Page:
News 12 at 6 o'clock, February 13, 2008
AIKEN, S.C. --- With everything going on in Washington, DC, News 12 hits the diamond with a local college baseball coach to get his reaction to Roger Clemens testimony.
The USC Aiken baseball players didn't get together today for practice, but they did gather in their lounge to watch the Congressional hearings on steroid use in pro baseball. Their head coach Kenny Thomas says he hopes this is the end to the controversy.
News 12: "What are your players saying?”
Thomas: "The players are really interested in finding out guys like Roger Clemens if it's really true. Because even as a college player, Roger Clemens is still your hero. I'm sure the players are nervous, hoping it's not true."
The NCAA and the university do their part to make sure players don't end up testifying like Clemens did today. Trainers at USC Aiken talk to the players at the first of the year about banned substances.
"They can understand the ramifications of getting involved with steroids," says Thomas.
The NCAA policy, up to the plate. One positive test and you're out for a whole year. A second positive test, your eligibility is up. There are different rules for athletes that test positive for street drugs a second time.
"The NCAA is pretty strict about it, that's for sure," says Thomas.
And so is USC Aiken.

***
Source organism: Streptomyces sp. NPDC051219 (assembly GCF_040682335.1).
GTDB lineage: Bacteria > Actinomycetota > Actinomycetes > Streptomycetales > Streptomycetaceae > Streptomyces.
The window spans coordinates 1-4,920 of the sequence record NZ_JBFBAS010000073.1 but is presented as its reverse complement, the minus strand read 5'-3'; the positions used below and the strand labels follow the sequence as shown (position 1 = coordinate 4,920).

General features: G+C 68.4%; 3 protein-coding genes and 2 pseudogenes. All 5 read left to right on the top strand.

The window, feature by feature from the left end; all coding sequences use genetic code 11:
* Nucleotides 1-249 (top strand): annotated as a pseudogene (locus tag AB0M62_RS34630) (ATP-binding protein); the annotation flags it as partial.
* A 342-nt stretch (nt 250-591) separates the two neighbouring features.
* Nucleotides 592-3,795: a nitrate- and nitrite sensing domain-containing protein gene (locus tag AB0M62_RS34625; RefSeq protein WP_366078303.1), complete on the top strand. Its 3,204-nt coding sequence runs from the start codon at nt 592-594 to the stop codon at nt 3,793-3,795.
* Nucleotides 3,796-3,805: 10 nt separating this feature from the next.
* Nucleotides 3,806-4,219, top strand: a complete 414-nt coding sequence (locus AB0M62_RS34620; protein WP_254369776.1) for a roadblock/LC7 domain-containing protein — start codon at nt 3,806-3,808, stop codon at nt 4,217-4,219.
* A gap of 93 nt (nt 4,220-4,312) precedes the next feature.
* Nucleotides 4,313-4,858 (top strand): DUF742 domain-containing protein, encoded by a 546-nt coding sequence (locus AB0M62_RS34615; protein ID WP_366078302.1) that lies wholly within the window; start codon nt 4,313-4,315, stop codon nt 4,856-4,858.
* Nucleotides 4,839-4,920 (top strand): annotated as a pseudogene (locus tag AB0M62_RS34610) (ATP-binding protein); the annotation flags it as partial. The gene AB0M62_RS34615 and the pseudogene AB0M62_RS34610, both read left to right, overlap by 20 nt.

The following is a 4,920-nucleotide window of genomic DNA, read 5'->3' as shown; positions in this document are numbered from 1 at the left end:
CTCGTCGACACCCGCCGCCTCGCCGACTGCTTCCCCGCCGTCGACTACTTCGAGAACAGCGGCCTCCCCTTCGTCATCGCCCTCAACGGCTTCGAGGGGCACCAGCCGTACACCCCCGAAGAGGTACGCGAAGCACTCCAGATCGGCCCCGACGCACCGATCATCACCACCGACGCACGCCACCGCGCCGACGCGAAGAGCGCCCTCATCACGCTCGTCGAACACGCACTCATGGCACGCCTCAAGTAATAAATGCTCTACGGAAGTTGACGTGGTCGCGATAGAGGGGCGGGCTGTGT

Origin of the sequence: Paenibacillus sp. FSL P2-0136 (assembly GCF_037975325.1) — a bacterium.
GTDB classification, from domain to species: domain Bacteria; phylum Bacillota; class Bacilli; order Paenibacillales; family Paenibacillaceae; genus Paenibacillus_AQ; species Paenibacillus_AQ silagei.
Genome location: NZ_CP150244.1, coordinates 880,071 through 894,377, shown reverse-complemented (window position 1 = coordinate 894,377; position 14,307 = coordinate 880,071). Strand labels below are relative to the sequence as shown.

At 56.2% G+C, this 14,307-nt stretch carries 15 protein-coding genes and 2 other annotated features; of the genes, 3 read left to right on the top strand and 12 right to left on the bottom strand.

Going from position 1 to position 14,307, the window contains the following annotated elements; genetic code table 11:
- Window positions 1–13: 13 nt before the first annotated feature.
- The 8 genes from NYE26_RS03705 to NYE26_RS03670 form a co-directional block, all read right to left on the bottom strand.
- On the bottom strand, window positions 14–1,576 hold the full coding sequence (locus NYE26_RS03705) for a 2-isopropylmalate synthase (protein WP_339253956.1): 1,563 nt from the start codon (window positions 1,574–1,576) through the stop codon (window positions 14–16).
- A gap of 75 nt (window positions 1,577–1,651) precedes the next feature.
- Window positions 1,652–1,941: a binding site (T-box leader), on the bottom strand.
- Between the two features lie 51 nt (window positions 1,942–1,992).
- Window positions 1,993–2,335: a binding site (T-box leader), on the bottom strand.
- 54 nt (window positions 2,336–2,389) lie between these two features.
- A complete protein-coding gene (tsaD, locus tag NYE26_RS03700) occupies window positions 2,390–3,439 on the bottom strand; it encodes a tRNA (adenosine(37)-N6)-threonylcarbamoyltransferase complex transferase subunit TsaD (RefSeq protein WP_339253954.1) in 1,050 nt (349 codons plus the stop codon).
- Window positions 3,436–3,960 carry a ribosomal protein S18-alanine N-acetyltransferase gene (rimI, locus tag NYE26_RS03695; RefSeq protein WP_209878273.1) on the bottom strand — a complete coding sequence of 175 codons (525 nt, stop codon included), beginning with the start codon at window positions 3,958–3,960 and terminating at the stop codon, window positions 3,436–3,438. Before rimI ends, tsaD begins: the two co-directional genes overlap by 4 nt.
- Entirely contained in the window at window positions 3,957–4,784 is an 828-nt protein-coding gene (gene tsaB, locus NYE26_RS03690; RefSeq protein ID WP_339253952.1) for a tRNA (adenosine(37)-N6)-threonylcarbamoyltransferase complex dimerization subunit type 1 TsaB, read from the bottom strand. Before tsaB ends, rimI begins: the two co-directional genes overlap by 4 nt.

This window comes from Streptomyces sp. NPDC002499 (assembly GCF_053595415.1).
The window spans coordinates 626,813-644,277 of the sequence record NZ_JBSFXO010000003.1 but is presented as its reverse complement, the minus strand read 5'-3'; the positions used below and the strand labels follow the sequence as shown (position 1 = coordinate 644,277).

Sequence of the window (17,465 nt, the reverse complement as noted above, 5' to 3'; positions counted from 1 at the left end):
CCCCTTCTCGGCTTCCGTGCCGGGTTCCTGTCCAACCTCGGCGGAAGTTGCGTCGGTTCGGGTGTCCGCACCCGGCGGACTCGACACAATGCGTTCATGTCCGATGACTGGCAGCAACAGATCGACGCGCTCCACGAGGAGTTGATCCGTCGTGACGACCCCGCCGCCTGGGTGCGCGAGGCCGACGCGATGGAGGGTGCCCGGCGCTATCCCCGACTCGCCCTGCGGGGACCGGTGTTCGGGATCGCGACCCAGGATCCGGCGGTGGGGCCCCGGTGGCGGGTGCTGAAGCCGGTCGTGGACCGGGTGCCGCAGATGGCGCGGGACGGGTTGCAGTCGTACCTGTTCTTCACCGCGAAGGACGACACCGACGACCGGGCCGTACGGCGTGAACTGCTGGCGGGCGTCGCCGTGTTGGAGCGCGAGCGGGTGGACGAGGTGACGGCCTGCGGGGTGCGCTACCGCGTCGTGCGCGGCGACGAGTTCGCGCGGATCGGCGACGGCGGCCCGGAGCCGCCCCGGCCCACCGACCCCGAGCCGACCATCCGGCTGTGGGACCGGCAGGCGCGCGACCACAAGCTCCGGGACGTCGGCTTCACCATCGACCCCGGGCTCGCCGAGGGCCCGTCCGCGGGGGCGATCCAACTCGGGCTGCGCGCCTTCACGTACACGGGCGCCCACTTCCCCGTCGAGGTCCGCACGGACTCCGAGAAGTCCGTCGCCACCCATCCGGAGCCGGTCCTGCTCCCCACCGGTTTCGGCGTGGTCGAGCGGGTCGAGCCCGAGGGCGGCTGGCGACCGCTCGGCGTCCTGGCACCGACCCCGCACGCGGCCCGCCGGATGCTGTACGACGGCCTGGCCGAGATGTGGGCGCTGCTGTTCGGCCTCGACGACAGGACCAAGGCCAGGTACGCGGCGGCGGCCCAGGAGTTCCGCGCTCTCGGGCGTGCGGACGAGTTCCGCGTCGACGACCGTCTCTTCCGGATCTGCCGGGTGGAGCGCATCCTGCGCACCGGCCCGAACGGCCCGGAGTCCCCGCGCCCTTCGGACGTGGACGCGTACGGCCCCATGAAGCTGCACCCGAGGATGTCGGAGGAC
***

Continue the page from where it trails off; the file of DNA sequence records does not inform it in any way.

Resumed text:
"We randomly drug test every month. I never know what players that are going to be called in," says Thomas.
Not once has a player told Thomas he did something illegal, but...
"I'm not gullible enough to believe, to coach for 20-something years, somewhere along the line, it hasn't happened. Every coach would probably say the same thing," says Thomas.
He hopes and prayers it doesn't happen on his diamond. And it all comes back to one lesson.
"Let those guys know: Hey, again, there's got to be life after baseball, and you better remember that," says Thomas.
And now, steroids becomes a joke at times.
"It's become so publicized now, heck, an opponent will hit one clear country out of the ballpark and somebody will say, 'He's got to be on steroids'," says Thomas.
"My number one hope is this ends the steroid controversy and the use of steroids in baseball. This is what America is about... baseball and hot dogs. And it's a dad-gun shame we have to go before Congress to solve all of this, but that's where we're at," says Thomas.
A former USC Aiken player is named in the Mitchell Report. Adam Riggs was apparently at the school before hitting the Major Leagues from 1997 to 2004. Riggs allegedly bought human growth hormone and other drugs in 6 to 10 transactions between 2003 and 2005, with four checks totaling $1,150.